has already committed to our hands is a question. Is not the problem worthy the consideration of all citizens and legislators, and does it not open to us a field where by practical activity we may again show before the world our practical sense and wisdom?
By BYRON C. MATHEWS.
THE fact that there is great social discontent throughout the entire western world requires no demonstration. The forms in which it manifests itself are numerous. In the various phases of socialism, and in nihilism, it permeates every department of European life. In the rural portions of our country the same spirit of discontent, though in a much milder form, manifests itself in the Farmers' Alliance and in the Populist movement. In our cities and towns it appears in labor organizations and in socialistic societies.
The adjustment of the parts of our social organism is certainly not harmonious. Collisions between classes whose interests are opposed have at times paralyzed domestic commerce, have involved the comforts of the nation, and have reminded thoughtful men and women of conditions preceding revolution. Not infrequently State militia, and even the United States troops, have been called out to protect life and property and to quell riots.
It is important that educators should inquire whether the schools are in any degree responsible for this unfortunate condition of affairs. We are compelled to acknowledge that we think they are, though not in a blameworthy sense, for the forces of no other agency have been guided with purer motives; hence there is no place for condemnation. The relation of the schools to society, however, is so intimate, and their influences are so potent in their formative effects, that it would be folly to claim that they are entirely free from responsibility in this grave matter; since, even if they have not contributed directly and purposely to it, they have not studied to prevent it. They have cultivated, unintentionally of course, those characteristics of the race which have produced it, and have failed to cultivate, except incidentally, those better characteristics which must correct it.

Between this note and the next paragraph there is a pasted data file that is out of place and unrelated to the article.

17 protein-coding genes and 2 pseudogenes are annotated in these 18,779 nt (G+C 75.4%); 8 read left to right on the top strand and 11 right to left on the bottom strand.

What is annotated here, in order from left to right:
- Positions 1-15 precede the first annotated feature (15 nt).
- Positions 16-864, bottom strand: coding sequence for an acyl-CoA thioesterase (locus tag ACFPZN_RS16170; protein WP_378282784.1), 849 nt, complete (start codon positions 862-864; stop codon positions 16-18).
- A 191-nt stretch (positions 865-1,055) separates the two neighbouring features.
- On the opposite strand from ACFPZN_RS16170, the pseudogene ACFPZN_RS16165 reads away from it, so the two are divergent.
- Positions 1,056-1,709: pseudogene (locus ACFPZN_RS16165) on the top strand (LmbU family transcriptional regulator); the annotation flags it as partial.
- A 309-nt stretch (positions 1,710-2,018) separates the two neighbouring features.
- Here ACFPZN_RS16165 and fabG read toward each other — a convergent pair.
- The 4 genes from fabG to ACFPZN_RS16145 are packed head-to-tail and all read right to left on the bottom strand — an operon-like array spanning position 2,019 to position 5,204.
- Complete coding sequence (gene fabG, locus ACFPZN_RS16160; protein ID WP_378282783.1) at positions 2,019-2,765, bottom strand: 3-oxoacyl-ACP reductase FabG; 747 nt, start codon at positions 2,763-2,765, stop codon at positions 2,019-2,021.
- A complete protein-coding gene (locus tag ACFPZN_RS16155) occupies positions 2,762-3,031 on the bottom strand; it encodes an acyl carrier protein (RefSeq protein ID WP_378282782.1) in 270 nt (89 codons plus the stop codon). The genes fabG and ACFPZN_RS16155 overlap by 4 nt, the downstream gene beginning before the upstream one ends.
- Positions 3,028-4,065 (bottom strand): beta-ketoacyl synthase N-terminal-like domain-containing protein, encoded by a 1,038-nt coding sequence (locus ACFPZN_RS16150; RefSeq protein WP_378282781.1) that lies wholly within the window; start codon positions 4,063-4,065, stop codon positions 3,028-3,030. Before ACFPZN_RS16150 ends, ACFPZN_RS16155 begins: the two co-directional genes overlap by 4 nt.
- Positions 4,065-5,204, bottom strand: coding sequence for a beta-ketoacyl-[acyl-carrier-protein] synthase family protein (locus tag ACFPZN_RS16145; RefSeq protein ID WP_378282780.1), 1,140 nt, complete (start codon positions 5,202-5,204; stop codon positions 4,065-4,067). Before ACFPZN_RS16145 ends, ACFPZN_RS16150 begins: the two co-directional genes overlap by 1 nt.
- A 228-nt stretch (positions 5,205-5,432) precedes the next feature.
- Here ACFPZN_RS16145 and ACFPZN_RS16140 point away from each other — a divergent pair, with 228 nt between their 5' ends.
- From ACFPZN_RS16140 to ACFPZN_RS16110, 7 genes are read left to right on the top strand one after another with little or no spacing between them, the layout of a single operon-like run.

Throughout the whole course of the development of our public schools, their relation to the child as an individual, with personal ends in life to be attained, has always been a prominent feature and a determining factor; while their relation to the child as a member of society has never been sufficiently emphasized. The